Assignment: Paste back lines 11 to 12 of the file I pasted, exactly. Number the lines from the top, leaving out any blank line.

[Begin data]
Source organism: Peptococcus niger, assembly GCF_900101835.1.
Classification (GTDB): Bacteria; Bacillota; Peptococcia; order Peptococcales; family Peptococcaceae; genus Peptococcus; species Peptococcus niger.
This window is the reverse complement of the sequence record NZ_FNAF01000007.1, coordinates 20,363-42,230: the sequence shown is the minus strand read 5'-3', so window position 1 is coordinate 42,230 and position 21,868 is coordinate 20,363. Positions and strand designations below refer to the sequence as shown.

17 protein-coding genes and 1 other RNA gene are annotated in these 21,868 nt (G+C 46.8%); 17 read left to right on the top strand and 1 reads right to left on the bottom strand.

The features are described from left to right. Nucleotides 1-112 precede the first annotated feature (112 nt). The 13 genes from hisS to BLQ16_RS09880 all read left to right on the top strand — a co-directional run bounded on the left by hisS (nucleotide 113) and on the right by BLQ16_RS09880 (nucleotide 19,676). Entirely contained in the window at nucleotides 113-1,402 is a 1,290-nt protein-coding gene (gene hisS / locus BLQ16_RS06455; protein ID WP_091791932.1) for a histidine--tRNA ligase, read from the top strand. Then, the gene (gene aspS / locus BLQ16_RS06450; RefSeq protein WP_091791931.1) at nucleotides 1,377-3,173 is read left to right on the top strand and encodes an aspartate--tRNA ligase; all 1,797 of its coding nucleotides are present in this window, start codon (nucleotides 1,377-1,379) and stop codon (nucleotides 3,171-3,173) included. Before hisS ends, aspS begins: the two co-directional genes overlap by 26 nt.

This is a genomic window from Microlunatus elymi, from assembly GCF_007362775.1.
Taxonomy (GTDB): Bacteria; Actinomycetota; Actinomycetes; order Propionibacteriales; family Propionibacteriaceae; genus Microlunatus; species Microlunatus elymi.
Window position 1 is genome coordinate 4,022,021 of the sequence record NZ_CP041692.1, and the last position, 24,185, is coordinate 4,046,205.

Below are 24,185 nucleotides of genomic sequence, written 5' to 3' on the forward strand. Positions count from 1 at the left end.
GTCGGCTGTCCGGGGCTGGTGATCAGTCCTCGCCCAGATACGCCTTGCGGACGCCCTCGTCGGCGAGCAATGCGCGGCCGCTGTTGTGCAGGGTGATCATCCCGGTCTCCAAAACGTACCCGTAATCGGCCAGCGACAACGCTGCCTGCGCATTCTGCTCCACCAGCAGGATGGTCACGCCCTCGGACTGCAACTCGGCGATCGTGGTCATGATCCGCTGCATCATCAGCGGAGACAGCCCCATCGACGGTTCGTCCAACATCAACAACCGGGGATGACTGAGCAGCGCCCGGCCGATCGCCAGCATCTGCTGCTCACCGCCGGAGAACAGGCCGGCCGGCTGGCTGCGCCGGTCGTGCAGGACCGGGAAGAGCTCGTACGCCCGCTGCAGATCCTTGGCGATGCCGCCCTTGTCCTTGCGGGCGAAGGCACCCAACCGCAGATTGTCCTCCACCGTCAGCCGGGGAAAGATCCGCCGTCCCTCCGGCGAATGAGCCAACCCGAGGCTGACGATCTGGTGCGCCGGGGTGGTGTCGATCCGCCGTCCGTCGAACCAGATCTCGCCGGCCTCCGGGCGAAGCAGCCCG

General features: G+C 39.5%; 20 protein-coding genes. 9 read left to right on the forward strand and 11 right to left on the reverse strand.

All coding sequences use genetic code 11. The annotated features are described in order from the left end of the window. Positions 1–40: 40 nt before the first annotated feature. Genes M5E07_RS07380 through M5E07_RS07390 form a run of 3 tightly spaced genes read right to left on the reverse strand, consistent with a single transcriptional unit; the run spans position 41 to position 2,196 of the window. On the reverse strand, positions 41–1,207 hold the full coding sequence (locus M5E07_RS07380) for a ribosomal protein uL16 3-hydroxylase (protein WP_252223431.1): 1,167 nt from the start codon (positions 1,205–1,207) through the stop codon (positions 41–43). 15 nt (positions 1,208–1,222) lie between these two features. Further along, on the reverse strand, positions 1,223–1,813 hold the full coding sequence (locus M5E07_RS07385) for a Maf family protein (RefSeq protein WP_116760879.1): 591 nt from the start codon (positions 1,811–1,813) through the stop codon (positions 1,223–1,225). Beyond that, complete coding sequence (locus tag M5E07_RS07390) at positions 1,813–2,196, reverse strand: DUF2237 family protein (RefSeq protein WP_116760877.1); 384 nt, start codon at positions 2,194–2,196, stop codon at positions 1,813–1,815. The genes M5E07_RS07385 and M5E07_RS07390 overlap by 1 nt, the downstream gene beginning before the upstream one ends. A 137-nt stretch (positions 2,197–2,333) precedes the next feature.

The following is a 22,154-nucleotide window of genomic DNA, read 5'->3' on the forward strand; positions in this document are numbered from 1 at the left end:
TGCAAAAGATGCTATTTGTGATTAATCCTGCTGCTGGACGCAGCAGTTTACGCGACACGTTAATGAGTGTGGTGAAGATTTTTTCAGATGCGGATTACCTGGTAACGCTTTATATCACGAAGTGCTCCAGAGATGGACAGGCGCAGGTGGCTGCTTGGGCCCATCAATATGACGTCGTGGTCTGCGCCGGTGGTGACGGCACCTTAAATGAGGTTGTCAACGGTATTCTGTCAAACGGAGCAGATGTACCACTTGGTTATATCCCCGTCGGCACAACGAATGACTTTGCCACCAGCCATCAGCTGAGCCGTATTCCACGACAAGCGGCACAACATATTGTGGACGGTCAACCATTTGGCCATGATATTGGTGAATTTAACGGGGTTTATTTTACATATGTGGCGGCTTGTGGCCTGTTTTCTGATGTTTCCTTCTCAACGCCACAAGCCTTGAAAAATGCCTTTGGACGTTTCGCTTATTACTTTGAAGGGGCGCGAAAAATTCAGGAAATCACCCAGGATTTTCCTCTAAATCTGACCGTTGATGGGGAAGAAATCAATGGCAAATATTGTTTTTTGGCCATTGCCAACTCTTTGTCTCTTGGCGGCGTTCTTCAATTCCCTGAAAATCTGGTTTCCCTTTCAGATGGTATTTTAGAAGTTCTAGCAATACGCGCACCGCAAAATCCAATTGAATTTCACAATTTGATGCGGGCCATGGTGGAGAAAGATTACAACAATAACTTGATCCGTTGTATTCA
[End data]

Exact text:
General features: G+C 39.5%; 20 protein-coding genes. 9 read left to right on the forward strand and 11 right to left on the reverse strand.

All coding sequences use genetic code 11. The annotated features are described in order from the left end of the window. Positions 1–40: 40 nt before the first annotated feature. Genes M5E07_RS07380 through M5E07_RS07390 form a run of 3 tightly spaced genes read right to left on the reverse strand, consistent with a single transcriptional unit; the run spans position 41 to position 2,196 of the window. On the reverse strand, positions 41–1,207 hold the full coding sequence (locus M5E07_RS07380) for a ribosomal protein uL16 3-hydroxylase (protein WP_252223431.1): 1,167 nt from the start codon (positions 1,205–1,207) through the stop codon (positions 41–43). 15 nt (positions 1,208–1,222) lie between these two features. Further along, on the reverse strand, positions 1,223–1,813 hold the full coding sequence (locus M5E07_RS07385) for a Maf family protein (RefSeq protein WP_116760879.1): 591 nt from the start codon (positions 1,811–1,813) through the stop codon (positions 1,223–1,225). Beyond that, complete coding sequence (locus tag M5E07_RS07390) at positions 1,813–2,196, reverse strand: DUF2237 family protein (RefSeq protein WP_116760877.1); 384 nt, start codon at positions 2,194–2,196, stop codon at positions 1,813–1,815. The genes M5E07_RS07385 and M5E07_RS07390 overlap by 1 nt, the downstream gene beginning before the upstream one ends. A 137-nt stretch (positions 2,197–2,333) precedes the next feature.